Participation in the incubator is hands-on from the outset; each person creates and shares a vision board that depicts their ideal childcare business, an exercise that transcends English language proficiency. Cohort participants then learn how to translate their ideas into a business plan using workbooks that outline the entire process. Developing a business plan is an essential element of securing start-up financing and keeping the doors to the business open. Many who consider starting a childcare business find the idea of doing a feasibility study, drafting a marketing plan, and creating a cash-flow analysis intimidating. It’s especially important for childcare leaders to understand the economics of their business—number of staff, wages, and state regulated child-to-staff ratios are key. Making it simple is what we do.

Developing Support Systems

A solid curriculum is a good starting point. Providing a network of in-person and virtual resources to support business plan development, access to capital, workforce assistance, and operations expertise is even more important because this is what gives new childcare entrepreneurs the opportunity to flourish. The cohort learning model offers a good first step in this direction by creating a strong peer network of support.

Many entrepreneurs, especially in sparsely populated areas, feel alone. Through the cohort model, they get ideas from people with similar dreams and challenges. One example of peer mentoring in action is a take on a gift exchange with family policies. Everyone brings a policy to the class, such as child behavior guidance or administering medication. Attendees are arranged in groups of four and each shares a policy and gets feedback. At the conclusion, everyone leaves with input on their idea and has three other policy ideas from their peers to consider.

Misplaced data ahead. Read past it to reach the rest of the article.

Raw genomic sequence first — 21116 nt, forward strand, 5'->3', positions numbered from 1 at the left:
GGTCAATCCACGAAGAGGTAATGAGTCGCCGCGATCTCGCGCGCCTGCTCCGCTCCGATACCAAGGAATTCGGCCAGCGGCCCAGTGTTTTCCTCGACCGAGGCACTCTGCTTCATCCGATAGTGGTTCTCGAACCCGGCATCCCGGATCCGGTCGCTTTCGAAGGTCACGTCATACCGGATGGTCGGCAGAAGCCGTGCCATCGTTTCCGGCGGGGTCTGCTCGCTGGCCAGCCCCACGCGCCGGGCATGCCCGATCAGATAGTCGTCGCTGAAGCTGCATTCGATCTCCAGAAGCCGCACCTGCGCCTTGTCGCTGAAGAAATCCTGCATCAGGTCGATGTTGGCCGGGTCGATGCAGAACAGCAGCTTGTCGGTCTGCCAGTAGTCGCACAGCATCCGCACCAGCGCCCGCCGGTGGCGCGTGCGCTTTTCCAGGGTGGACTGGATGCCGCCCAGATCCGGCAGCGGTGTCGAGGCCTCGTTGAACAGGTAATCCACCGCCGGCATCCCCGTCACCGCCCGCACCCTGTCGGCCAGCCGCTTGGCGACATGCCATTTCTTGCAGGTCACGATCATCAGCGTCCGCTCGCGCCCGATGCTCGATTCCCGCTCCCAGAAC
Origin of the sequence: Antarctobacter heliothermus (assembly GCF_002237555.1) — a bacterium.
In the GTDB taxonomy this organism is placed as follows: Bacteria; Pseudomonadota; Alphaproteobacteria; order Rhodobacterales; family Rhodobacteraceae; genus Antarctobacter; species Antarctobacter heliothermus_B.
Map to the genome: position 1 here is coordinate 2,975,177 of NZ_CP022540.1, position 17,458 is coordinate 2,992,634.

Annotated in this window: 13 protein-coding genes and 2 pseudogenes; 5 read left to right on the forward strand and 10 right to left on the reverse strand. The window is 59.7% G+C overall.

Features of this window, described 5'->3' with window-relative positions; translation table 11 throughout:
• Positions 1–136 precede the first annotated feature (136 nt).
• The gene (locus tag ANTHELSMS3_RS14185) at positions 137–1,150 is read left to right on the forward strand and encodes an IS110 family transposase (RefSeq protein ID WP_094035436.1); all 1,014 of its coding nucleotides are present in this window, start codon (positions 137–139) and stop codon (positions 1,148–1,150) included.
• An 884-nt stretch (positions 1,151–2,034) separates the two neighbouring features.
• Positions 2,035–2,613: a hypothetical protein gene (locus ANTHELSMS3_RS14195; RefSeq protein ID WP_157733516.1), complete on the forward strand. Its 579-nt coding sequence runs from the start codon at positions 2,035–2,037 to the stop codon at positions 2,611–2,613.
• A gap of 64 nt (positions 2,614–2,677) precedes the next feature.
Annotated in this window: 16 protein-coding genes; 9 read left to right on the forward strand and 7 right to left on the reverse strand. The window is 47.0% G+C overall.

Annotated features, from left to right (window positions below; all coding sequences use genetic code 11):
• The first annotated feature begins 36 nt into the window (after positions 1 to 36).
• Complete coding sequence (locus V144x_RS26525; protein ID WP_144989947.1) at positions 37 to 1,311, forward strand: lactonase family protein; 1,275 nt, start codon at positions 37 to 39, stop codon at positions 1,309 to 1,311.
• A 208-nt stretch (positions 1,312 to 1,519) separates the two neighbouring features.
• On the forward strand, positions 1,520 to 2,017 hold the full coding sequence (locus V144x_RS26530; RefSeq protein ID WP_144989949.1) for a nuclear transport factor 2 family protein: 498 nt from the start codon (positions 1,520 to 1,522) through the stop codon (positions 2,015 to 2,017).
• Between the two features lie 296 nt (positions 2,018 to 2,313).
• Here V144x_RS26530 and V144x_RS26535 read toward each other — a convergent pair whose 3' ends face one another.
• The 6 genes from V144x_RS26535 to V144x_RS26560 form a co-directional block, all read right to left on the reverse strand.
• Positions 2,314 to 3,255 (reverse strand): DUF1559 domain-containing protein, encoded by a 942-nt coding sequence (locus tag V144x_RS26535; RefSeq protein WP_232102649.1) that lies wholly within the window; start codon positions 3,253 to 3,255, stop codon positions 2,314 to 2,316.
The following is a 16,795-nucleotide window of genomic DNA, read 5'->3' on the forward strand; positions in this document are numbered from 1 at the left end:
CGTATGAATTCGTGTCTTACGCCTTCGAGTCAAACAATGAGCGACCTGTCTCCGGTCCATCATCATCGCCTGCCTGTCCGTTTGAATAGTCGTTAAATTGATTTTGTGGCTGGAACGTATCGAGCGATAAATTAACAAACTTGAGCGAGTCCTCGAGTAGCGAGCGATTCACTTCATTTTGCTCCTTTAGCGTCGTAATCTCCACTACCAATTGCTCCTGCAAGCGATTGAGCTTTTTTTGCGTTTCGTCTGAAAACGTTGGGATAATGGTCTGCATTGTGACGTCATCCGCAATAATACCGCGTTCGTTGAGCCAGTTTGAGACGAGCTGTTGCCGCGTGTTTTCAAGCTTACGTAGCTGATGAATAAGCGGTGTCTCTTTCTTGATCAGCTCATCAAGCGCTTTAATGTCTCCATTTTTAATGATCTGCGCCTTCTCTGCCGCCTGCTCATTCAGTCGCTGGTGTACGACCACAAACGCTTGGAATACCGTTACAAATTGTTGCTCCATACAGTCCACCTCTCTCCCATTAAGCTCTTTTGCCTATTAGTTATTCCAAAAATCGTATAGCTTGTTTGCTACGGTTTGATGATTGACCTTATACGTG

In addition to their peer group, each business owner is paired with a seasoned childcare professional as a mentor who provides practical recommendations based on their industry experience. Students learn best practices for managing a childcare business and receive hiring and workforce advice, including job description templates, employee manuals and recruiting assistance, and networking events. All are coached through the licensing process and learn how to secure financing. 

This circle of support should extend to childcare employees as well. After employees are hired, the Child Care Business Lab provides a series of supportive services. In advance of day one on the job, the new employees will participate in training that prepares them for the rigors of employment, including required certifications. Because personal barriers may stand in the way, the Child Care Business Lab partners with state and community agencies to ensure that new workers have access to support systems to overcome obstacles, such as reliable transportation to work. In addition, before the childcare business opens, new staff are trained in important policies and procedures, boosting new employees’ confidence in their ability to do the job well. 

An advisory board also contributes. Its membership includes representatives from the Maine Department of Health and Human Services’ Child Care Licensing Unit, Maine Department of Labor’s Apprenticeship Program, the CEI Women’s Business Center, and the local business community. Advisors provide mentorship, an outside perspective on issues confronting childcare entrepreneurs, and access to their networks. Mentors also help boost the new childcare business owners’ credibility and inform the project leadership team of other supports the Child Care Business Lab should provide.

We also recommend that program managers offer participants one-on-one financial wellness counseling alongside the childcare curriculum. This can help people to get ready to start their own business by boosting their credit score and increasing their personal financial stability. Several Child Care Business Lab graduates improved their credit score by more than 50 points in five or six months, putting them in a stronger position to apply for business loans.